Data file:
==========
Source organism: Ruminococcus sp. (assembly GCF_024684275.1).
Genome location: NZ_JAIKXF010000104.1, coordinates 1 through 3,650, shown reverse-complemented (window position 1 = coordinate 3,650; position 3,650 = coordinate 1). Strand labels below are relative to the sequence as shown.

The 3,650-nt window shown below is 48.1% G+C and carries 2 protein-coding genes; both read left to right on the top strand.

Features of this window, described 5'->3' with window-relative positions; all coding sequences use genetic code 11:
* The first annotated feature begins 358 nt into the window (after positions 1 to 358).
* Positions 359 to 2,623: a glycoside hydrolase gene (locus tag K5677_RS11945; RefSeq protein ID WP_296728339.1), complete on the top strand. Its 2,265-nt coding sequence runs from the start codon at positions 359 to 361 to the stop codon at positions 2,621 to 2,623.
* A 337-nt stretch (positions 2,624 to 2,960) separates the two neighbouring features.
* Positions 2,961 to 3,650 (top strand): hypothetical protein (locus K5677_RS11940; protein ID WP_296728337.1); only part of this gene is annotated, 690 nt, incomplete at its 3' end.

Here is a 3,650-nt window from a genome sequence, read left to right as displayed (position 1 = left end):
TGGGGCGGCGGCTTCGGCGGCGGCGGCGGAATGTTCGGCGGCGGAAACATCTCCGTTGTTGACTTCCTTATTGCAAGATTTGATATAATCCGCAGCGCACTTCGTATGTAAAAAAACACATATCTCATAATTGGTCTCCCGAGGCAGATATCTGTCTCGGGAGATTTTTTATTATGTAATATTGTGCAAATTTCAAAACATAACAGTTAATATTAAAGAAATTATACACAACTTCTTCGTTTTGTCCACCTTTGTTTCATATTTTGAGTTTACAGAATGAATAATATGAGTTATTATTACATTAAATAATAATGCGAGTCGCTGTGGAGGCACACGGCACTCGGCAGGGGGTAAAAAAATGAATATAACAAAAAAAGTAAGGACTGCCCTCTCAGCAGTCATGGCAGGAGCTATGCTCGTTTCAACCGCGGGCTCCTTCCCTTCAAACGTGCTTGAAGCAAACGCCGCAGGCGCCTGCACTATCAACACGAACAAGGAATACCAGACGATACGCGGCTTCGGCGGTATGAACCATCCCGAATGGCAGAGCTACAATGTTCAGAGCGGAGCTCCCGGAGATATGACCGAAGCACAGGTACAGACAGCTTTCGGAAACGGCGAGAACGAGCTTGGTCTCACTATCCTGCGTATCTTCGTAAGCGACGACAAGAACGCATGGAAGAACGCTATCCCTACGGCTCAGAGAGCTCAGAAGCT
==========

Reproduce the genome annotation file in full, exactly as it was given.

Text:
Source organism: Ruminococcus sp. (assembly GCF_024684275.1).
Genome location: NZ_JAIKXF010000104.1, coordinates 1 through 3,650, shown reverse-complemented (window position 1 = coordinate 3,650; position 3,650 = coordinate 1). Strand labels below are relative to the sequence as shown.

The 3,650-nt window shown below is 48.1% G+C and carries 2 protein-coding genes; both read left to right on the top strand.

Features of this window, described 5'->3' with window-relative positions; all coding sequences use genetic code 11:
* The first annotated feature begins 358 nt into the window (after positions 1 to 358).
* Positions 359 to 2,623: a glycoside hydrolase gene (locus tag K5677_RS11945; RefSeq protein ID WP_296728339.1), complete on the top strand. Its 2,265-nt coding sequence runs from the start codon at positions 359 to 361 to the stop codon at positions 2,621 to 2,623.
* A 337-nt stretch (positions 2,624 to 2,960) separates the two neighbouring features.
* Positions 2,961 to 3,650 (top strand): hypothetical protein (locus K5677_RS11940; protein ID WP_296728337.1); only part of this gene is annotated, 690 nt, incomplete at its 3' end.

Here is a 3,650-nt window from a genome sequence, read left to right as displayed (position 1 = left end):
TGGGGCGGCGGCTTCGGCGGCGGCGGCGGAATGTTCGGCGGCGGAAACATCTCCGTTGTTGACTTCCTTATTGCAAGATTTGATATAATCCGCAGCGCACTTCGTATGTAAAAAAACACATATCTCATAATTGGTCTCCCGAGGCAGATATCTGTCTCGGGAGATTTTTTATTATGTAATATTGTGCAAATTTCAAAACATAACAGTTAATATTAAAGAAATTATACACAACTTCTTCGTTTTGTCCACCTTTGTTTCATATTTTGAGTTTACAGAATGAATAATATGAGTTATTATTACATTAAATAATAATGCGAGTCGCTGTGGAGGCACACGGCACTCGGCAGGGGGTAAAAAAATGAATATAACAAAAAAAGTAAGGACTGCCCTCTCAGCAGTCATGGCAGGAGCTATGCTCGTTTCAACCGCGGGCTCCTTCCCTTCAAACGTGCTTGAAGCAAACGCCGCAGGCGCCTGCACTATCAACACGAACAAGGAATACCAGACGATACGCGGCTTCGGCGGTATGAACCATCCCGAATGGCAGAGCTACAATGTTCAGAGCGGAGCTCCCGGAGATATGACCGAAGCACAGGTACAGACAGCTTTCGGAAACGGCGAGAACGAGCTTGGTCTCACTATCCTGCGTATCTTCGTAAGCGACGACAAGAACGCATGGAAGAACGCTATCCCTACGGCTCAGAGAGCTCAGAAGCT